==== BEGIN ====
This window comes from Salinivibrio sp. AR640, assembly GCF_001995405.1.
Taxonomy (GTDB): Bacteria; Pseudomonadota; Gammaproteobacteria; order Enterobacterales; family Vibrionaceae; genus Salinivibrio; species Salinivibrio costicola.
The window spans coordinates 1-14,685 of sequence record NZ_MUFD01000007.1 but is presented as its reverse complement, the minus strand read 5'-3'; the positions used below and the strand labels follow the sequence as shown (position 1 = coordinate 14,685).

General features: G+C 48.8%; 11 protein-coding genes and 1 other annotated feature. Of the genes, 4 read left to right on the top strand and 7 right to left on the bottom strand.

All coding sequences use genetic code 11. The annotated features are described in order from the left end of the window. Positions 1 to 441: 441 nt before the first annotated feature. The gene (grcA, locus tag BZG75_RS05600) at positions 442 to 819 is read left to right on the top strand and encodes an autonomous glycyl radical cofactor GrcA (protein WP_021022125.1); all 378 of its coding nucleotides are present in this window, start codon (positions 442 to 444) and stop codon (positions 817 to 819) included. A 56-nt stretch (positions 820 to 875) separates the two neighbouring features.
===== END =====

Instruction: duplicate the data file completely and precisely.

This window comes from Salinivibrio sp. AR640, assembly GCF_001995405.1.
Taxonomy (GTDB): Bacteria; Pseudomonadota; Gammaproteobacteria; order Enterobacterales; family Vibrionaceae; genus Salinivibrio; species Salinivibrio costicola.
The window spans coordinates 1-14,685 of sequence record NZ_MUFD01000007.1 but is presented as its reverse complement, the minus strand read 5'-3'; the positions used below and the strand labels follow the sequence as shown (position 1 = coordinate 14,685).

General features: G+C 48.8%; 11 protein-coding genes and 1 other annotated feature. Of the genes, 4 read left to right on the top strand and 7 right to left on the bottom strand.

All coding sequences use genetic code 11. The annotated features are described in order from the left end of the window. Positions 1 to 441: 441 nt before the first annotated feature. The gene (grcA, locus tag BZG75_RS05600) at positions 442 to 819 is read left to right on the top strand and encodes an autonomous glycyl radical cofactor GrcA (protein WP_021022125.1); all 378 of its coding nucleotides are present in this window, start codon (positions 442 to 444) and stop codon (positions 817 to 819) included. A 56-nt stretch (positions 820 to 875) separates the two neighbouring features.